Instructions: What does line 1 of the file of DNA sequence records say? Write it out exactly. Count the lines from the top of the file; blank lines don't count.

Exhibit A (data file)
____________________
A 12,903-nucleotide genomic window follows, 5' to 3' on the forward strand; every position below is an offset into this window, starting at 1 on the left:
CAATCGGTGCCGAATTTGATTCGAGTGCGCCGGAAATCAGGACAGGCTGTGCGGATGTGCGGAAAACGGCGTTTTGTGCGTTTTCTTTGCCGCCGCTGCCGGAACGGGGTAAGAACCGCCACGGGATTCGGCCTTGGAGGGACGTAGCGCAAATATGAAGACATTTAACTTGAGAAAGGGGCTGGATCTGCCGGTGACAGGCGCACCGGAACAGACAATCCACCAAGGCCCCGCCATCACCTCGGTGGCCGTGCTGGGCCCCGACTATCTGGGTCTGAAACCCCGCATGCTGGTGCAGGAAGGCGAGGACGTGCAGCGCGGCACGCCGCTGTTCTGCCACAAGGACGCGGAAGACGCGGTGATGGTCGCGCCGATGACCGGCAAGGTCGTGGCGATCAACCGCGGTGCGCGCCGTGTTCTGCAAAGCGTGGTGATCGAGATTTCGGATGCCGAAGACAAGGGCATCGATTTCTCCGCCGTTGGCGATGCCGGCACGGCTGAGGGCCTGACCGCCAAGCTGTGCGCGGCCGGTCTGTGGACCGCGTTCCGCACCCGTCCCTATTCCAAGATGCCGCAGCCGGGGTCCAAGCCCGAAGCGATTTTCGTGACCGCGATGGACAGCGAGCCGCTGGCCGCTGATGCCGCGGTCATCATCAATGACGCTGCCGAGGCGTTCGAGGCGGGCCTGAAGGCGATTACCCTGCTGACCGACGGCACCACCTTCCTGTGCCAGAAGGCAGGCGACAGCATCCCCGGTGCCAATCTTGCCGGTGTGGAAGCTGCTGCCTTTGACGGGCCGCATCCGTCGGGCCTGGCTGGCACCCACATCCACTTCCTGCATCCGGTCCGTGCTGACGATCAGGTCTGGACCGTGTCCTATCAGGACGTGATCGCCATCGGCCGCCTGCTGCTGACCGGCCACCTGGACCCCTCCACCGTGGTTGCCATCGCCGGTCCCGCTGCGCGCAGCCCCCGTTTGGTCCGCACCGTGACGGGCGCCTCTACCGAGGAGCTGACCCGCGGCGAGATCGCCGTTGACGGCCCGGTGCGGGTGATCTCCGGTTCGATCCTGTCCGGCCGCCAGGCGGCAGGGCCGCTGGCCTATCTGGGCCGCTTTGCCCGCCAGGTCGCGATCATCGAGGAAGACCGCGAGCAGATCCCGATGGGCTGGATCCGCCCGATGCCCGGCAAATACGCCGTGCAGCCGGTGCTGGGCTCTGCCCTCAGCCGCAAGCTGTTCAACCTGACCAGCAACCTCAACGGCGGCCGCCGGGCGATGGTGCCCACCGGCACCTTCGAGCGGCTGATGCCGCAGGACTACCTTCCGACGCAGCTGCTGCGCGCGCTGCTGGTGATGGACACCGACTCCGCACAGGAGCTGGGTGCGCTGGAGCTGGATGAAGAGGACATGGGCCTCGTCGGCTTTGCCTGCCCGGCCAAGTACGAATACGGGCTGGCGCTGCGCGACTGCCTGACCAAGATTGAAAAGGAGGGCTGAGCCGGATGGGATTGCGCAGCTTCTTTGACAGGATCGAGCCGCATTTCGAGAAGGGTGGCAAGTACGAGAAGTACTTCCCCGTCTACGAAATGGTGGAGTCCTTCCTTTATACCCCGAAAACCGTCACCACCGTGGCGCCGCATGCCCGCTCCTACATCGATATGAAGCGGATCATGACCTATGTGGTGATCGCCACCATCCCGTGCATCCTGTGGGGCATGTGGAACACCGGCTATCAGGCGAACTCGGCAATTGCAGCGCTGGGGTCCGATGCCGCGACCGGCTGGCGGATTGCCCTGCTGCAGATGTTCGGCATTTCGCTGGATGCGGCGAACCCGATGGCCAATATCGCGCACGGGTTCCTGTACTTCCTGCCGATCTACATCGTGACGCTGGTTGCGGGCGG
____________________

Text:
A 12,903-nucleotide genomic window follows, 5' to 3' on the forward strand; every position below is an offset into this window, starting at 1 on the left: